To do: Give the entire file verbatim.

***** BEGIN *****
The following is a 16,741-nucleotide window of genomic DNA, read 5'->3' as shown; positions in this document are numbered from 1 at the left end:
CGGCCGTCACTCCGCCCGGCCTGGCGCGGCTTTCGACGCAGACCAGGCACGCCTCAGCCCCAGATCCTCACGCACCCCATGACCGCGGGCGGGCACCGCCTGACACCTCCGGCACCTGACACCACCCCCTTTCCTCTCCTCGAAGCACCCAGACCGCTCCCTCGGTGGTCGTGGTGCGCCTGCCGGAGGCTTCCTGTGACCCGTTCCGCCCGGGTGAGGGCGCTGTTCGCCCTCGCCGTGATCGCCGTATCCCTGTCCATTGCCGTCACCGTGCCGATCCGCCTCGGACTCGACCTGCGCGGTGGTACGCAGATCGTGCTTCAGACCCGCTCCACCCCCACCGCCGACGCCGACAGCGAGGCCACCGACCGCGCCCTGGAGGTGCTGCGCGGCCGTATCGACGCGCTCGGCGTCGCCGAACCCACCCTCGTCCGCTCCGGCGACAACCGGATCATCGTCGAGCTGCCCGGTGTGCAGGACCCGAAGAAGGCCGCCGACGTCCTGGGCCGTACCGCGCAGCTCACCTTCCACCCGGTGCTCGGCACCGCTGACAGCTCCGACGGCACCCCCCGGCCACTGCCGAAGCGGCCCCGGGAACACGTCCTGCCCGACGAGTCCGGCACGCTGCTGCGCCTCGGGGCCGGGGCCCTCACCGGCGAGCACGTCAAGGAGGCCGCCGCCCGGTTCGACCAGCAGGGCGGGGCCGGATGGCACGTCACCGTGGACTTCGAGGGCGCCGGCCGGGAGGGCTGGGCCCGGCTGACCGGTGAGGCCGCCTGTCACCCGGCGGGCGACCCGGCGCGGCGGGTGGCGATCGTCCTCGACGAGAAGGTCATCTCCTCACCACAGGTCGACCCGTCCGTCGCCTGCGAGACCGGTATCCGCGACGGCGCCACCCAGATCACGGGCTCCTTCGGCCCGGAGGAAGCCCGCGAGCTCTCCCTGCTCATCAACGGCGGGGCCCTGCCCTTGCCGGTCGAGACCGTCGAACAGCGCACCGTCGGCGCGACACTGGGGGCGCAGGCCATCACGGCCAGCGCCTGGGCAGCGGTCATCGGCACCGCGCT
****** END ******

The following is a 16,741-nucleotide window of genomic DNA, read 5'->3' as shown; positions in this document are numbered from 1 at the left end:
CGGCCGTCACTCCGCCCGGCCTGGCGCGGCTTTCGACGCAGACCAGGCACGCCTCAGCCCCAGATCCTCACGCACCCCATGACCGCGGGCGGGCACCGCCTGACACCTCCGGCACCTGACACCACCCCCTTTCCTCTCCTCGAAGCACCCAGACCGCTCCCTCGGTGGTCGTGGTGCGCCTGCCGGAGGCTTCCTGTGACCCGTTCCGCCCGGGTGAGGGCGCTGTTCGCCCTCGCCGTGATCGCCGTATCCCTGTCCATTGCCGTCACCGTGCCGATCCGCCTCGGACTCGACCTGCGCGGTGGTACGCAGATCGTGCTTCAGACCCGCTCCACCCCCACCGCCGACGCCGACAGCGAGGCCACCGACCGCGCCCTGGAGGTGCTGCGCGGCCGTATCGACGCGCTCGGCGTCGCCGAACCCACCCTCGTCCGCTCCGGCGACAACCGGATCATCGTCGAGCTGCCCGGTGTGCAGGACCCGAAGAAGGCCGCCGACGTCCTGGGCCGTACCGCGCAGCTCACCTTCCACCCGGTGCTCGGCACCGCTGACAGCTCCGACGGCACCCCCCGGCCACTGCCGAAGCGGCCCCGGGAACACGTCCTGCCCGACGAGTCCGGCACGCTGCTGCGCCTCGGGGCCGGGGCCCTCACCGGCGAGCACGTCAAGGAGGCCGCCGCCCGGTTCGACCAGCAGGGCGGGGCCGGATGGCACGTCACCGTGGACTTCGAGGGCGCCGGCCGGGAGGGCTGGGCCCGGCTGACCGGTGAGGCCGCCTGTCACCCGGCGGGCGACCCGGCGCGGCGGGTGGCGATCGTCCTCGACGAGAAGGTCATCTCCTCACCACAGGTCGACCCGTCCGTCGCCTGCGAGACCGGTATCCGCGACGGCGCCACCCAGATCACGGGCTCCTTCGGCCCGGAGGAAGCCCGCGAGCTCTCCCTGCTCATCAACGGCGGGGCCCTGCCCTTGCCGGTCGAGACCGTCGAACAGCGCACCGTCGGCGCGACACTGGGGGCGCAGGCCATCACGGCCAGCGCCTGGGCAGCGGTCATCGGCACCGCGCT